The Bear at Your Desk

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Over the weekend, I was in school (organized school, not the random reading that I do all the time) and our awesome instructor, Rachel Stanley made a point about stress.  Oh yes, we all know stress, and most of us live in it.  Rachel mentioned that although all of our systems are wired with a fight or flight response, before the days of the office chair, and achievement, and becoming everything that someone else thinks we should be, this system was activated more rarely than it is now.  The fight or flight response was only made to kick in with your sympathetic nervous system, a shot of adrenaline even, sort of a response to, “f*** there’s a BEAR, RUN!!!!” that sort of thing.  Other times, we should be living in our parasympathetic nervous system, which aids digestion, relaxation and all that jazz.

Now I don’t know about you, but five years ago, I lived in my sympathetic nervous system. In fact, even now, at least 40% of my life is lived here.  Why? Where’s the bear?  The one that’s standing over the back of your office chair poised to take a bite when your deadline is in a week.  When your deadline is further away, it moves away standing at the corner of the office.  Sometimes it just growls a bit to remind you that you have five hundred billion things to do, and sometimes you’re running around because it’s right on your heels.  It’s the bear that makes your heart beat like a drum and makes you rush through lunch, or even keep running through your lunch break. It’s the one that’s making you breathe through your mouth, activating your sympathetic nervous systems. Sometimes it looks a bit like your boss, or the Finance Department, or any other department that wants something done yesterday. Yeah, that one.

So, what are you going to do about it? First and foremost, realise that it is there. It could be a T-Rex in your case, but it’s there.  Second of all, realise that it is imaginary.  It’s not going to eat you.  It might fire your @$$, but you’re not anybody’s dinner.  Third, and most importantly, realise what it’s doing to you.  Take note when your heart is pumping and your body feels like it’ tightening and clenching, ready to either run or pounce.  Dude, there is no enemy! What are you running from? Or what are you pouncing at? First and foremost, if you’re in a building like mine, there’s only so far you can run. Secondly, if you’re getting ready to pounce, hold it in. What is the point of pouncing? It’s really not going to get anything done. At most, it’s going to get someone to run, then you’ll BE the bear. The world really doesn’t need any more aggression, and people really have their own bears to deal with without your contribution.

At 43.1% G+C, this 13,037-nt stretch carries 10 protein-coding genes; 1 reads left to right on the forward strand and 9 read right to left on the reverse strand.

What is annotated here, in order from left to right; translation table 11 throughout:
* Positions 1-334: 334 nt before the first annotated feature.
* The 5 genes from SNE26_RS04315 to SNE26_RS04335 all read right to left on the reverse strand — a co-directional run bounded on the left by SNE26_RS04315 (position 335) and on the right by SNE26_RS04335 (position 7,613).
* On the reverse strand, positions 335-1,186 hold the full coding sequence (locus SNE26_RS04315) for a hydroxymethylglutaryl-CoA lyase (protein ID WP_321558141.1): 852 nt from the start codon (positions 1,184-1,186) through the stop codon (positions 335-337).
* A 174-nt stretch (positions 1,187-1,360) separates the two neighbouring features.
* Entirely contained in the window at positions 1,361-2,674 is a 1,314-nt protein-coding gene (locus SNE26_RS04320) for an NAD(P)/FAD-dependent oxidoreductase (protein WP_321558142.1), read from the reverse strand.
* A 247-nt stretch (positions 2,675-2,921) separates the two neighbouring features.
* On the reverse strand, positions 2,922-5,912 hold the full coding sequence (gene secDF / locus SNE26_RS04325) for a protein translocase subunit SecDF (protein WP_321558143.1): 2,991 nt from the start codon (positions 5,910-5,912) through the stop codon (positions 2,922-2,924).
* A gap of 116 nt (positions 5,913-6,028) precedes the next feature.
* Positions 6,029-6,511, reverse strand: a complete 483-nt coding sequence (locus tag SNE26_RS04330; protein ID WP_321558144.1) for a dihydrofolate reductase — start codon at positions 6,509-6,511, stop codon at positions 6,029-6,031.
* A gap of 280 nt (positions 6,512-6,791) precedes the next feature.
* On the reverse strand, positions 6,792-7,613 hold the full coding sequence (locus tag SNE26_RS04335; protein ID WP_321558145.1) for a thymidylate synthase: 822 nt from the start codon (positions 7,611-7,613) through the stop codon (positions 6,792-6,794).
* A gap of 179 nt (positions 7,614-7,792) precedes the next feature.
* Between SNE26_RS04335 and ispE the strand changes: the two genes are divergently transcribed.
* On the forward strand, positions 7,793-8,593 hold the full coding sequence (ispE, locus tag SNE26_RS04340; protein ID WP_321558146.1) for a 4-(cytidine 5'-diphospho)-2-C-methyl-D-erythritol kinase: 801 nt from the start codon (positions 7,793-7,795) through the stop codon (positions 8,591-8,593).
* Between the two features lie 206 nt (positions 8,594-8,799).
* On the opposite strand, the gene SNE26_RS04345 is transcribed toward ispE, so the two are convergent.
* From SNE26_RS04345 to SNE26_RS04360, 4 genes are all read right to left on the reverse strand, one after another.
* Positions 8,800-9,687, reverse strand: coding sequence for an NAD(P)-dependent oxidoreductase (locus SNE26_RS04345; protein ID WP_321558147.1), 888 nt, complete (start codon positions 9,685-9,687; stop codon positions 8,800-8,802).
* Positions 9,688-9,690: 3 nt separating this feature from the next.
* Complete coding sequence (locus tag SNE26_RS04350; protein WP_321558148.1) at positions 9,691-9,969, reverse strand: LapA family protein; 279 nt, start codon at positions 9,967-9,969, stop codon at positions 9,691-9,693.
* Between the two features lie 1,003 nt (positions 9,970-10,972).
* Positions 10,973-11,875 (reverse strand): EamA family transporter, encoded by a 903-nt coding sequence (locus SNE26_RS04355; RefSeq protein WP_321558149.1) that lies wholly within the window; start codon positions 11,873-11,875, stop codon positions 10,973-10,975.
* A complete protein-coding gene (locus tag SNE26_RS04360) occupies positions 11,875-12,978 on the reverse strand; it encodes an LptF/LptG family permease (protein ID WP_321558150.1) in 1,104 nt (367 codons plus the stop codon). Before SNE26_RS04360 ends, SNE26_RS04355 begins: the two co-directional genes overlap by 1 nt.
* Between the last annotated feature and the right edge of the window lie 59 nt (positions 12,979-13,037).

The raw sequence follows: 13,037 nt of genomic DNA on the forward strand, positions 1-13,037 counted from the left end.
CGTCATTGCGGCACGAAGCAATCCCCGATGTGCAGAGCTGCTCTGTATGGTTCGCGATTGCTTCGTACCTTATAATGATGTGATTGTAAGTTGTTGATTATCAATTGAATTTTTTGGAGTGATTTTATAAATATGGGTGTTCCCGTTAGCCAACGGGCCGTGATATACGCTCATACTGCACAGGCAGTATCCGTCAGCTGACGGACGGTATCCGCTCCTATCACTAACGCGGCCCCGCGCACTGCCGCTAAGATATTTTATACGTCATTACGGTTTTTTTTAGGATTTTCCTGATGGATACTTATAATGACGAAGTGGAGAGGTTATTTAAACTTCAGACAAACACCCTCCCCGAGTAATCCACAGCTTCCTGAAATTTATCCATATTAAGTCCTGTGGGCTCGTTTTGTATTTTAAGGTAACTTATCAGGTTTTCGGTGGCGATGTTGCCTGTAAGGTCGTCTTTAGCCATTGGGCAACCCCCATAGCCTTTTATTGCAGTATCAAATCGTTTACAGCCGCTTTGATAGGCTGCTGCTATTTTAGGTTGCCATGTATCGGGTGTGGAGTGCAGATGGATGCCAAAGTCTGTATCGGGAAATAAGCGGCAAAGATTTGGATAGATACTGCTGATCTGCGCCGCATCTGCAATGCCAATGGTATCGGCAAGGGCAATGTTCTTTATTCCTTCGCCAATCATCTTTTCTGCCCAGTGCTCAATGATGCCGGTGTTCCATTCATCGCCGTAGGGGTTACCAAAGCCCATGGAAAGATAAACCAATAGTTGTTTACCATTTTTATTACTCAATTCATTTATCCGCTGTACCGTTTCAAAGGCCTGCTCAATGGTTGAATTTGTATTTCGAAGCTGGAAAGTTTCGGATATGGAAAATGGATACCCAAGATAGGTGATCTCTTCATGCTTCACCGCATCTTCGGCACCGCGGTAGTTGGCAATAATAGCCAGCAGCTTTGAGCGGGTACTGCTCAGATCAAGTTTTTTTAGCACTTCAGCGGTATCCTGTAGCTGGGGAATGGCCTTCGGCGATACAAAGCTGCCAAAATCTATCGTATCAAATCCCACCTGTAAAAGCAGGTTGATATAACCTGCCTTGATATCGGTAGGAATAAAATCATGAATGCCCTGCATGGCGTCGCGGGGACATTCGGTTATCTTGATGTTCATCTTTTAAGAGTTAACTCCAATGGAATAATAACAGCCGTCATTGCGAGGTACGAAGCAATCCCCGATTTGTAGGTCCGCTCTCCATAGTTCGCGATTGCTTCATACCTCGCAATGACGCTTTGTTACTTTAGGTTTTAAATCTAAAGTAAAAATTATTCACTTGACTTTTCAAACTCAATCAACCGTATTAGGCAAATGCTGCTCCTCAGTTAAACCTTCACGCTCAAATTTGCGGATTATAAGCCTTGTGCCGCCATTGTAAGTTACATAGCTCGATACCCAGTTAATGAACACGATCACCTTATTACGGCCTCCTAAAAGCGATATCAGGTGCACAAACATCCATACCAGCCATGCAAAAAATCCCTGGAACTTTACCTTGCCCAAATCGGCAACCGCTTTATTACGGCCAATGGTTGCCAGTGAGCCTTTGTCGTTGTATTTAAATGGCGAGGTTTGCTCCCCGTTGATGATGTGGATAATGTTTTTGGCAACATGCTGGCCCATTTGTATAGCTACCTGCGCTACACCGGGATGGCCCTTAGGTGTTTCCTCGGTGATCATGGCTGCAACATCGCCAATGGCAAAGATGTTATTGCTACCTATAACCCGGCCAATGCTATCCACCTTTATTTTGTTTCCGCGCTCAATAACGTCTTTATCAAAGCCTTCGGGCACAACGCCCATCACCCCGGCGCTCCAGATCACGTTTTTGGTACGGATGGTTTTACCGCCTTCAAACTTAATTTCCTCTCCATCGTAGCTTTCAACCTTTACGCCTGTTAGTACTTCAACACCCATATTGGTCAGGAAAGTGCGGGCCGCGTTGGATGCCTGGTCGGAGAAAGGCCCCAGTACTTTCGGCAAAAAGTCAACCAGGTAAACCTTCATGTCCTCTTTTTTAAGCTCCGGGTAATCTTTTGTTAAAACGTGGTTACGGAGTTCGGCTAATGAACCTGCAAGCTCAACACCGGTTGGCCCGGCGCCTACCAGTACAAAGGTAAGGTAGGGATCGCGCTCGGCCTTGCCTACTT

It’s your body, you can stop, consider and surprise surprise, you can actually manage your breathing.  If you think you can’t breathe slowly, it’s only because you’ve gotten into the habit of breathing quickly. And train yourself to breathe through your nose, while you’re at it. Believe me, you can.  Try pranayama or any sort of breathing exercise. Give the bear a hug and let it go to sleep.  Your nervous system will thank you, and when you’re moving in your parasympathetic nervous system, and you can digest your dinner and sleep properly, your body will be much more ready to either flee or fly when there really is a bear growling at you.

P:S: Since blogging is not my full time job, obviously, I’m ignoring the bear at my desk, but believe me it’s work in a progress and more work than progress sometimes 😉

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